So you’ve encountered the dreaded 49153 error while trying to log into your Sage 300 application? Fear not, this is usually a pretty straightforward error message and Equation Technologies can help walk you through our troubleshooting steps when someone contacts us with this error message.
First things first, what does 49153 actually mean? 49153 is the Sage developers’ code for failure to connect to the database. Really this just means that the Sage 300 application has launched (the front end) but when it tries to make its connection to the database (the back end) where your Sage 300 data resides, for one reason or another it cannot connect to the database. So where to start? Here are the steps Equation Technologies’ technicians follow to troubleshoot and address this error message.
- One way to check whether the database connection error is related to a specific database or all databases is to log into the Sage 300 DBSETUP utility that is responsible for storing the connection related information related to the database associated with the company in Sage 300. You can access this utility by clicking on the Start Button then All Programs>Sage>Sage 300 2012 (or Sage 300 2014 or Sage 300 2016 depending upon your version)>Database Setup
Only the Sage 300 ADMIN user can log in here, so you will need this password. Once in, you can see the setup profiles for all your Sage 300 Companies and by double clicking on one you can view the setup properties.
You can check that the Server listed is in fact the correct server name, that your login ID and Password are correct, and finally that you have the correct database device name indicated when Sage 300 attempts to connect with and open the database associated with this Sage 300 Company.
If you click OK here and receive the 49153 error, check these settings and correct as necessary. If you are getting the 49153 error for more than one of your databases and you are sure that your settings in this configuration utility are correct, you will need to determine next whether you have a larger problem with the SQL server itself, or a connection problem with your computer.
- Do other users of the Sage 300 application also receive this error when attempting to log into a Sage 300 database? If so, then the issue is probably related to the database server since it is common to all the users. If not, then the issue is probably isolated to this specific workstation/computer. If only this workstation is returning a 49153 error message and you have completed the steps in 1) above then please skip ahead to step X. If all Sage 300 users are receiving a 49153 error please proceed to step 3.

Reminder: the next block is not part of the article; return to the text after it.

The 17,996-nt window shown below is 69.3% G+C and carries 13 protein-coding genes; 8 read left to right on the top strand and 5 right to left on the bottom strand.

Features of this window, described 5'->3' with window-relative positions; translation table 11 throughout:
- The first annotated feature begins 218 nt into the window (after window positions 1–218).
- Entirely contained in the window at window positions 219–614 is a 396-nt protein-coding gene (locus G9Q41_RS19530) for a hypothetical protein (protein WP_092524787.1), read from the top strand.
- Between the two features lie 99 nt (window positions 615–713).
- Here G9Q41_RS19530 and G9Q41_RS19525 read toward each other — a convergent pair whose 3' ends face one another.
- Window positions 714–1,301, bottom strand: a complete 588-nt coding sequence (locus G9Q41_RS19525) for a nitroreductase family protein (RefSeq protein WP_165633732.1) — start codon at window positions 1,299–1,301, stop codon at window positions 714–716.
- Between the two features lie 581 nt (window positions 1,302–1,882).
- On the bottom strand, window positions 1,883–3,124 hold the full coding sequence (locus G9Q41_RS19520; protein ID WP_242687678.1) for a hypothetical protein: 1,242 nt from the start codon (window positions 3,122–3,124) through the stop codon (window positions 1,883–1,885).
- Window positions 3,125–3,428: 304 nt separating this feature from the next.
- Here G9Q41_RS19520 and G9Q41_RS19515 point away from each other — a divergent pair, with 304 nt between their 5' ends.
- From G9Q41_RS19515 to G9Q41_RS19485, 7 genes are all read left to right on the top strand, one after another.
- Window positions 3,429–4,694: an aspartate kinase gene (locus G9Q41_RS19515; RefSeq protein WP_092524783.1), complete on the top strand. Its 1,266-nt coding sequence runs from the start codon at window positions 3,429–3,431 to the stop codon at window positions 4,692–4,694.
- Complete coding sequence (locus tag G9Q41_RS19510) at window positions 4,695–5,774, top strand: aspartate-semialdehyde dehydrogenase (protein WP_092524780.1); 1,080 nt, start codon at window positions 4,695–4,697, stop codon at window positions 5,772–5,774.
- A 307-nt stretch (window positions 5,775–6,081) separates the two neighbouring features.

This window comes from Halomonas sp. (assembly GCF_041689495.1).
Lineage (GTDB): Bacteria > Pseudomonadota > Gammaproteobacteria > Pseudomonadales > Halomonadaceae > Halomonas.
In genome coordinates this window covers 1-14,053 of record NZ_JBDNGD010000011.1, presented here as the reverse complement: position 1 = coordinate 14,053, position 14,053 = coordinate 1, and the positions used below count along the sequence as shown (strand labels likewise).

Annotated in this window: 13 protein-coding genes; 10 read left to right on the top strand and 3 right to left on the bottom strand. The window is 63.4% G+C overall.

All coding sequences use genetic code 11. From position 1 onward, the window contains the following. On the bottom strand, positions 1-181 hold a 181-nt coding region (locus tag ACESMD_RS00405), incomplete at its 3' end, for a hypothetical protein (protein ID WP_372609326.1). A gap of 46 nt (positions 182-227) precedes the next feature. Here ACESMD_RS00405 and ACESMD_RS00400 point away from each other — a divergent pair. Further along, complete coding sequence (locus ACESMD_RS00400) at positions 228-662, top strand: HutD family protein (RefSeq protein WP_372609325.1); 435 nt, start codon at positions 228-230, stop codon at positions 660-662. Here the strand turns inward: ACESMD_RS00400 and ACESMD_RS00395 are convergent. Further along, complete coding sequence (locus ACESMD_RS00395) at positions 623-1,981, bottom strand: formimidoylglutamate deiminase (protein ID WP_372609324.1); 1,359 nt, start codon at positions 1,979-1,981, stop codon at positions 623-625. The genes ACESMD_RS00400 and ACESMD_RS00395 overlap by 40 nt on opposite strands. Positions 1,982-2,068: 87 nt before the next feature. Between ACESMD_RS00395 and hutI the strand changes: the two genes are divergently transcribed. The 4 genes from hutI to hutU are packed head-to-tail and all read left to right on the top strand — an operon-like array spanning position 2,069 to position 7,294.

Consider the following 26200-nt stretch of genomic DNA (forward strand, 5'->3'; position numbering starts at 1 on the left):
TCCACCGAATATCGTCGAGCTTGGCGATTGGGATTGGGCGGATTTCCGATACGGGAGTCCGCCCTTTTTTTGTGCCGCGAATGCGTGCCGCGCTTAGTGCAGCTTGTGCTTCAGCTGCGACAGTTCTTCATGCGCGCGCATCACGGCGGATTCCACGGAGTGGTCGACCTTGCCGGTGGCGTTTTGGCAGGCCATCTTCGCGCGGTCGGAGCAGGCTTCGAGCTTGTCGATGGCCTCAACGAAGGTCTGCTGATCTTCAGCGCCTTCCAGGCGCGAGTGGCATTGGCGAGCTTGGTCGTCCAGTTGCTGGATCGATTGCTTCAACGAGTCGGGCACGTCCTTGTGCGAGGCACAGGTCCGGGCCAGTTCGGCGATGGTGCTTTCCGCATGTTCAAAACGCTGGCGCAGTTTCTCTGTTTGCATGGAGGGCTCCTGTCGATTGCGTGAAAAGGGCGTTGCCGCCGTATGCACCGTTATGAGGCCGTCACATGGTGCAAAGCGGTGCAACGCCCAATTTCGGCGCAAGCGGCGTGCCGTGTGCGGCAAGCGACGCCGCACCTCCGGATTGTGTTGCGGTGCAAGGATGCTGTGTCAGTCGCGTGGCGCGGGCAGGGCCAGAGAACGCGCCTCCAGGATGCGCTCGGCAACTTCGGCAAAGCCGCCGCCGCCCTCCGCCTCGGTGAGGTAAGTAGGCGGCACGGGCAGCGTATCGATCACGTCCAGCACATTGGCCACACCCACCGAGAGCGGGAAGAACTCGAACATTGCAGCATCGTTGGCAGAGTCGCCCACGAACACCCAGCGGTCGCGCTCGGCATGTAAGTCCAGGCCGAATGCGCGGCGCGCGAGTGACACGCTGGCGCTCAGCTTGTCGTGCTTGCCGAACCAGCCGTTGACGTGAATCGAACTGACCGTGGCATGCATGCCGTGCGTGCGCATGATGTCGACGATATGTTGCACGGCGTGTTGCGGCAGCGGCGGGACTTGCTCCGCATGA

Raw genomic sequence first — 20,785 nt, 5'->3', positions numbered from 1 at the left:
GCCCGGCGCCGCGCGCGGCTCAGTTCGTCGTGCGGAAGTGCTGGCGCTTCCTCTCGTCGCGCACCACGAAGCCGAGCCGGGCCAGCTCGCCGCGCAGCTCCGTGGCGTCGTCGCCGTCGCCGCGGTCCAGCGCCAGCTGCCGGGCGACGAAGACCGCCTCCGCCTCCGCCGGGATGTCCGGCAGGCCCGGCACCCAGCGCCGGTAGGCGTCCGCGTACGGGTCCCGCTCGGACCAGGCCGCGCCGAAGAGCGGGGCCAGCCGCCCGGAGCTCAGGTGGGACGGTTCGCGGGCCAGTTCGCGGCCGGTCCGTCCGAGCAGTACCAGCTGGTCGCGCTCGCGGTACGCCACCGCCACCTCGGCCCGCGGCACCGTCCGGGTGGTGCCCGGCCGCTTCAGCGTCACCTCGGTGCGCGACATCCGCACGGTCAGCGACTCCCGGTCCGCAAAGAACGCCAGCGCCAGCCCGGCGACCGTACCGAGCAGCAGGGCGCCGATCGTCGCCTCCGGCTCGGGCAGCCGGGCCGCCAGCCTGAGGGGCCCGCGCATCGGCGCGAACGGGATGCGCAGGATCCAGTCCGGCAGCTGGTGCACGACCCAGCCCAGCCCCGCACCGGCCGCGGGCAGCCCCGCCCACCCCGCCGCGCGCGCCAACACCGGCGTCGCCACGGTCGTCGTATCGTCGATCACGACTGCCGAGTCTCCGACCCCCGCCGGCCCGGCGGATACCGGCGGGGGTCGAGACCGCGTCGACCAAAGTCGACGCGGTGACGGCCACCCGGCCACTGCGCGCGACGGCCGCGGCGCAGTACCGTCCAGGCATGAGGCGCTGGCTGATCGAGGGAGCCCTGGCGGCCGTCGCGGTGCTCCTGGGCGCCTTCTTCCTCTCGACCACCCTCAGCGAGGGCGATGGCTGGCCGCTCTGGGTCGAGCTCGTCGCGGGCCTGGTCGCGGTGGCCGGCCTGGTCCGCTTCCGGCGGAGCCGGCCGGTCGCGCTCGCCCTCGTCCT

- Ensure the database server is running. You can do this by verifying at the server console that the server is running but another perhaps easier way is to try to ‘ping’ the database server by name. This will tell you if it is visible to other computers on the network or not. Click the Start button then type in ‘cmd’ and press enter. You should then see a command dialog (or DOS) box that looks like this:
At the C: prompt type in ‘ping databaseservername’ where database server name is the name of the computer your database is located on. In this example ours is ‘etisql2016’"
Once you have typed in this command, press the Enter key. You should see something like this:
If you see something different than this, like maybe this:
Then there is an issue with either the server itself and you should contact your IT person to determine the state of the database server and/or restart it. If you restart it and still cannot successfully ping it by name, try pinging it by its IP address.
In this example, the IP address of the SQL server is 192.168.0.3. Yours will likely be different and you may need to ask your IT person if you do not know it. If you can successfully ping the database server by IP, but not by name, then you must ask your IT person to check the ‘DNS’ of the local network because there is a problem with the ‘name resolution’ on the network if you can successfully ping by IP address and not by name.
If you still cannot ping by IP address, then it is likely the server is either off altogether or may have lost its connection to the network. At this point you should contact your IT person to try restarting the database server or ask him/her to look into why it isn’t pinging.
- If the server pings by name but is still giving all users a 49153 error, then it is likely time to check the SQL Server Service on the database server to see if that service is offline or otherwise not working. To do this, you will need to get access to your database server either by logging into to console or initiating a Remote Desktop Protocol (RDP) session to the server. Again, you should contact your IT person for assistance at this point.
- Let’s check the server itself. Once you are connected to the server desktop, you can click the start button then type in ‘services.msc’ and press the Enter key on your keyboard. This should bring up the Services management snap-in like the one shown here:
In the right hand pane you will want to scroll down until you find the SQL Server (MSSQLSERVER) service as shown. This service should indicate that its status is ‘Running’ and its Startup Type is set to ‘Automatic’. If either of these are not the case, please ask your IT person for assistance.
If the SQL Server service is not shown as ‘Running’ you have more than likely found the root of your problem. You can start/re-start this service by right clicking on the SQL Server service and choosing ‘Start’ or ‘Restart’ as highlighted below.
If the service fails to start, please ask your IT person to look into the credentials used for the Log On As portion of the service on the far right hand column (in the example above the Log On As is ‘NT Service\M..’ In some cases we have seen other credentials used on this service and a password change to the account used will affect the ability to successfully launch the service.